Please explain your creative process.
Sonia: Y’know when people tell you to write down a dream down immediately when you wake up so you can remember it later? That’s most of my process. Some of my songs are inspired by actual dreams and the rest are just an emotional response from me reflecting on whatever has happened. Writing down the first thought I have and running with it. Everything else comes after.
What’s an average day like for you?
Sonia: Ever since the pandemic, this is what my days usually look like: I wake up and feed my dog every morning. Then I’ll probably make myself breakfast which is usually toast and a coffee/tea. I’ll grind out as much school work as I can at the beginning of my day because it’s my least favorite thing to do, so might as well get it over with and get it done as quickly as I can so I’m not dwelling on it the whole day. The rest of the day I leave to music and that can vary from writing to recording to self-promoting. I’ve never paid a cent for advertising and I don’t plan to anytime soon. This usually takes up most of my day until around 4-5ish. By then, I’m working out and then cooking dinner for my family. By the end of the day I spend time with my family or talking to friends. I know I live with my family, and so I see them every day, but most of the day I’m with myself, so it’s important to me to put time aside to be present with them. I know not everyone is close to their families, and so I’m very lucky and grateful to be close with mine.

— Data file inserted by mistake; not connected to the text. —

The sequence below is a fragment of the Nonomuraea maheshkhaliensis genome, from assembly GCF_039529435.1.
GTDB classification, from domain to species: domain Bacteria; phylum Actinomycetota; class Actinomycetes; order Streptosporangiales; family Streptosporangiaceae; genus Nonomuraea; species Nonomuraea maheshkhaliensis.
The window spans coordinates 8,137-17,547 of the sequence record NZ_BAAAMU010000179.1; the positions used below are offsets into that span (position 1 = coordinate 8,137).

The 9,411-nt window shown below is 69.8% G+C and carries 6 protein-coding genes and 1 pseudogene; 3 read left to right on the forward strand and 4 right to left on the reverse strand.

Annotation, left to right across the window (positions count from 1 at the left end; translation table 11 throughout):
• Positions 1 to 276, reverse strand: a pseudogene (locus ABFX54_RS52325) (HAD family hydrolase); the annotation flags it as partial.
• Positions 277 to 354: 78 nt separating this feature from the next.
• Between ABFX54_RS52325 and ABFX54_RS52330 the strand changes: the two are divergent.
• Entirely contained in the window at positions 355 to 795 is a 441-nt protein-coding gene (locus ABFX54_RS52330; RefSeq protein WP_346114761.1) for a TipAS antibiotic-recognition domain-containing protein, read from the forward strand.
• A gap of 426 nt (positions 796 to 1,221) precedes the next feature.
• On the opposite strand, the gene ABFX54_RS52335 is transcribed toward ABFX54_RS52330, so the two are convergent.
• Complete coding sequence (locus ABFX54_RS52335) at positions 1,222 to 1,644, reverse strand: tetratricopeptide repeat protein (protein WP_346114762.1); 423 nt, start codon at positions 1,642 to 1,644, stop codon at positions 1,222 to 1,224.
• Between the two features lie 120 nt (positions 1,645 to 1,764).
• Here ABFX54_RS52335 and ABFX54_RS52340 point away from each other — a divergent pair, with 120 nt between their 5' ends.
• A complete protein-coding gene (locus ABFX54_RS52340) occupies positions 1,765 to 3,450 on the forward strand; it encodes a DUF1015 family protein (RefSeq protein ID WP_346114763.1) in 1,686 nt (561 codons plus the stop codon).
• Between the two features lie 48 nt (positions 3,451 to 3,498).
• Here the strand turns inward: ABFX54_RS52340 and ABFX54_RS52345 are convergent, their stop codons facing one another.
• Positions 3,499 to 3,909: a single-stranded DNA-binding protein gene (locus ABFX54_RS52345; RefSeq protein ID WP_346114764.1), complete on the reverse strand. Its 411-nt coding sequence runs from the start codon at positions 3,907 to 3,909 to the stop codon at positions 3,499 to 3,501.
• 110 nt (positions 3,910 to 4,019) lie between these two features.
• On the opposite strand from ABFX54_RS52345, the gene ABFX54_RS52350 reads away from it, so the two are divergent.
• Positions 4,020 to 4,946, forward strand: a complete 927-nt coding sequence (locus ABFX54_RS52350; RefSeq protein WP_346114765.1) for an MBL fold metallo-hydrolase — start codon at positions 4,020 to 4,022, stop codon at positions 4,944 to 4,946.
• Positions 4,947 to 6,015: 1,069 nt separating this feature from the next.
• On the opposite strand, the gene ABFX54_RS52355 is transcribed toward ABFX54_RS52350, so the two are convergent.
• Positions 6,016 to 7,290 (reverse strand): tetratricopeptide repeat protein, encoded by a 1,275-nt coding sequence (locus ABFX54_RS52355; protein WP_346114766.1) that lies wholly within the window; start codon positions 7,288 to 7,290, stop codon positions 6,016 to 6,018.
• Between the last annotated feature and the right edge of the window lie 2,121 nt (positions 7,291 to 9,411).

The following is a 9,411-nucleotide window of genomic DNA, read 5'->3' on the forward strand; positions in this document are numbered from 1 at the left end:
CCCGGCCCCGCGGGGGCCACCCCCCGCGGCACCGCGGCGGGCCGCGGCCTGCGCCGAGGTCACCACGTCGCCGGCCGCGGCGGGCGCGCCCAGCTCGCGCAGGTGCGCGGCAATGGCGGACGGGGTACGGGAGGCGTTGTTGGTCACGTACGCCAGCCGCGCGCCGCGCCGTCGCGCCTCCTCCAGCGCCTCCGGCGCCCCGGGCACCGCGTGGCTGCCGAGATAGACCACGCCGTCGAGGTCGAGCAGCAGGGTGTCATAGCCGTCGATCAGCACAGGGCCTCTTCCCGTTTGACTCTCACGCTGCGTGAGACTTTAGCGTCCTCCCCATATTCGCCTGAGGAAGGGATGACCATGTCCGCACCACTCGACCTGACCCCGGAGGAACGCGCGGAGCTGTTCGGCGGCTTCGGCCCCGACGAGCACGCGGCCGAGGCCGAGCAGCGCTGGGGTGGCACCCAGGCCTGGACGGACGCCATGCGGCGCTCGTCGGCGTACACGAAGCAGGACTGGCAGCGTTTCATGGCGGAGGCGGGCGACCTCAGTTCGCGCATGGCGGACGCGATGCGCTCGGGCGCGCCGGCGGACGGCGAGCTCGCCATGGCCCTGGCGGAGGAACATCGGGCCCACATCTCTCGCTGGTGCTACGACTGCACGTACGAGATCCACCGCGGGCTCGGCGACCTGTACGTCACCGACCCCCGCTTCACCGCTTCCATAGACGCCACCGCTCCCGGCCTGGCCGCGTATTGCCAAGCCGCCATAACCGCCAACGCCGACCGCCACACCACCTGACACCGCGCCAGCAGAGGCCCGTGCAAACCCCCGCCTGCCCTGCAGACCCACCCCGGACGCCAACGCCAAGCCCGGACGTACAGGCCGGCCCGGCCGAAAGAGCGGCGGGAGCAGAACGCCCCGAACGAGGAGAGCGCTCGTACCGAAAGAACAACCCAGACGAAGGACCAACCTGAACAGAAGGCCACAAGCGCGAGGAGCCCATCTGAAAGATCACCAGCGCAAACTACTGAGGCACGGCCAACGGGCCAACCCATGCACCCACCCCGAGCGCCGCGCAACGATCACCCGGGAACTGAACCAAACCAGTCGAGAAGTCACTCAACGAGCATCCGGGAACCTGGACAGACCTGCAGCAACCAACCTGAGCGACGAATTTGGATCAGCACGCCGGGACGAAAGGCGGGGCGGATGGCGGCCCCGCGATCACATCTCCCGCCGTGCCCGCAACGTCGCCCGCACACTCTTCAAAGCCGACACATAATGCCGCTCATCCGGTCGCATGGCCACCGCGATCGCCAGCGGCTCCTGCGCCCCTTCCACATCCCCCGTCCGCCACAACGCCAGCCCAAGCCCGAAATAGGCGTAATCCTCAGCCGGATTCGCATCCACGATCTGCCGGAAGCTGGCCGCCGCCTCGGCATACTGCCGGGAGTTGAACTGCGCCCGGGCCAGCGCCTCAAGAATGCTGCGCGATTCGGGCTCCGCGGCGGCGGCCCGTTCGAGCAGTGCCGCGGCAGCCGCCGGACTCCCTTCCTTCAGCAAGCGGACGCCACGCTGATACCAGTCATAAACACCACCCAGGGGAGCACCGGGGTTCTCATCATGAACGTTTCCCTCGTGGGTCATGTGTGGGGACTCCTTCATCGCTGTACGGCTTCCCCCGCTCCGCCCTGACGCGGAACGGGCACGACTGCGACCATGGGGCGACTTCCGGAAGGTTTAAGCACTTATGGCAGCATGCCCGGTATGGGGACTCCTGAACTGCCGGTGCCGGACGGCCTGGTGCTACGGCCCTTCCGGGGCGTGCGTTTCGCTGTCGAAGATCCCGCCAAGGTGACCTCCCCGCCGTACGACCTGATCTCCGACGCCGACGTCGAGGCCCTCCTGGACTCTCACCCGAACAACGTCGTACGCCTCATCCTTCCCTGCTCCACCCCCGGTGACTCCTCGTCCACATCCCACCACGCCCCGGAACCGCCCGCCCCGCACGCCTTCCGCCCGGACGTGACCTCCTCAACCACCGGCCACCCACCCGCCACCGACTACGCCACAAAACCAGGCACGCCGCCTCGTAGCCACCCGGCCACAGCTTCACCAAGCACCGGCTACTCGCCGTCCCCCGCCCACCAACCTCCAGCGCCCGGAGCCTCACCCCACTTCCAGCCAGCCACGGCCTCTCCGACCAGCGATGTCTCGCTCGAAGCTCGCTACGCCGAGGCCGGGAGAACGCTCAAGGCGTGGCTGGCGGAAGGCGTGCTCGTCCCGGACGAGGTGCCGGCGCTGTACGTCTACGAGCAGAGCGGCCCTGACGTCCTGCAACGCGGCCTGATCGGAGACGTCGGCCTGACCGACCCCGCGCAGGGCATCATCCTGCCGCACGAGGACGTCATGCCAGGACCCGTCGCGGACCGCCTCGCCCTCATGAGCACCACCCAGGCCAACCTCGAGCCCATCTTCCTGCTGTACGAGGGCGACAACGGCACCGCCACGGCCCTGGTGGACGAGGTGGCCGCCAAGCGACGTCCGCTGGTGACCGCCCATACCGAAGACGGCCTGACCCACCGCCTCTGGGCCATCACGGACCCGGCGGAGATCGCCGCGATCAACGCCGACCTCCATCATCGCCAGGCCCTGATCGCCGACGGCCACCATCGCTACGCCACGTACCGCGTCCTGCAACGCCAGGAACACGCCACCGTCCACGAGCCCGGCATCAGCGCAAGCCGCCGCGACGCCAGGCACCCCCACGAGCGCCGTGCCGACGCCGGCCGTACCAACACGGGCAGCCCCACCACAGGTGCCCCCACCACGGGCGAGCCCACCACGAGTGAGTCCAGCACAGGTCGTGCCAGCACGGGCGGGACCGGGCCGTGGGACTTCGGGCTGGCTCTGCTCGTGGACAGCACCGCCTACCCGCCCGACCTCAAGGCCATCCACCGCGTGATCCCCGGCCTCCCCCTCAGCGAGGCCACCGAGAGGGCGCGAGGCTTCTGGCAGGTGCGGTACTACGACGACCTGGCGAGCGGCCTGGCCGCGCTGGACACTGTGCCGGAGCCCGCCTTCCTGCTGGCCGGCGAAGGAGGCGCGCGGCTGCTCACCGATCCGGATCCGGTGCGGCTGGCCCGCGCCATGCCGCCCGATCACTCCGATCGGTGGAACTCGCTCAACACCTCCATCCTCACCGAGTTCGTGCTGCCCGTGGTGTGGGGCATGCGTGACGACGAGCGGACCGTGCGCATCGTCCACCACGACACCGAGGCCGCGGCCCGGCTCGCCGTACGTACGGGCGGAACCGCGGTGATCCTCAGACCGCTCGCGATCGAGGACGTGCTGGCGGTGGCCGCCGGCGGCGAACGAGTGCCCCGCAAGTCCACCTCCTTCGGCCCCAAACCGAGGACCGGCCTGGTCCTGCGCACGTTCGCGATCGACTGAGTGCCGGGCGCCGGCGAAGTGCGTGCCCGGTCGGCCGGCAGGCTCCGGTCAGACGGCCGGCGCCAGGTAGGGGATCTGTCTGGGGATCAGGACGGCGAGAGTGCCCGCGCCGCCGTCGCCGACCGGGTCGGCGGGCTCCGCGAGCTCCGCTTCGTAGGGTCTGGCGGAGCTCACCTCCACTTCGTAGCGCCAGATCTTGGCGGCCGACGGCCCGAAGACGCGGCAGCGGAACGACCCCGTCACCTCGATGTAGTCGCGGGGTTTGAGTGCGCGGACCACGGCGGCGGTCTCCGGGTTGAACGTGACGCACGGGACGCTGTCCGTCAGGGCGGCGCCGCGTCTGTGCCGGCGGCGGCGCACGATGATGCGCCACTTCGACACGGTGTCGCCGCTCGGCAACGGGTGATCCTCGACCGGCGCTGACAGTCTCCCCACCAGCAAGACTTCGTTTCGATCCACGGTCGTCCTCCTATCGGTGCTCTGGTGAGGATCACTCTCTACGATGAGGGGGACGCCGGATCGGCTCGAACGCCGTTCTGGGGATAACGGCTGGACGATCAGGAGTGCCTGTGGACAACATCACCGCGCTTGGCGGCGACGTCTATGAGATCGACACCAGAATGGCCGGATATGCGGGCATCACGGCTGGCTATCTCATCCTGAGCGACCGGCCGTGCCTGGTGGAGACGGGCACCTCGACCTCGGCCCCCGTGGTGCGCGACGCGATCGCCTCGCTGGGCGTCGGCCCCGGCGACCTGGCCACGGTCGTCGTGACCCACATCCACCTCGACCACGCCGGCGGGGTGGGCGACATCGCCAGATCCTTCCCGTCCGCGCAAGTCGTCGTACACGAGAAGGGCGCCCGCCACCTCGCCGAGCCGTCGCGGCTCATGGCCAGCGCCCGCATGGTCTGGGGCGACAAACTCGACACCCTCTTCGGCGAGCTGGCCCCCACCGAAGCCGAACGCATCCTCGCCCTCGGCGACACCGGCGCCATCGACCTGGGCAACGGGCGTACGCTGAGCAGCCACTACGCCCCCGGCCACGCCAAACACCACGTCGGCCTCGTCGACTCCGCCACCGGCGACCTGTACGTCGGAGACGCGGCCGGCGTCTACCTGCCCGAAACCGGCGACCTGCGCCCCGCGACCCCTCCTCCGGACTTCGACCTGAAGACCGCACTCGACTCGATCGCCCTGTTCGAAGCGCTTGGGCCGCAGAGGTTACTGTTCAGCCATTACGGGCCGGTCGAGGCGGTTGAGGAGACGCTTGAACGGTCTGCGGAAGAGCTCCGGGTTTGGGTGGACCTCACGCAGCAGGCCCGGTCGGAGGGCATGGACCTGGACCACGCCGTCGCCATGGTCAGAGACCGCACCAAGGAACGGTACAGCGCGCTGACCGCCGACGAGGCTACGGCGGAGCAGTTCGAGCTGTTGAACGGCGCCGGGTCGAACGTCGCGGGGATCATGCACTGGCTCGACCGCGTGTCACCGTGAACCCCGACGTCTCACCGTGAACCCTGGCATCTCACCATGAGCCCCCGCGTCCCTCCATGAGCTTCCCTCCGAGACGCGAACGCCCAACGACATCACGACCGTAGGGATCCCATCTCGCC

Do you collaborate with others? What is that process?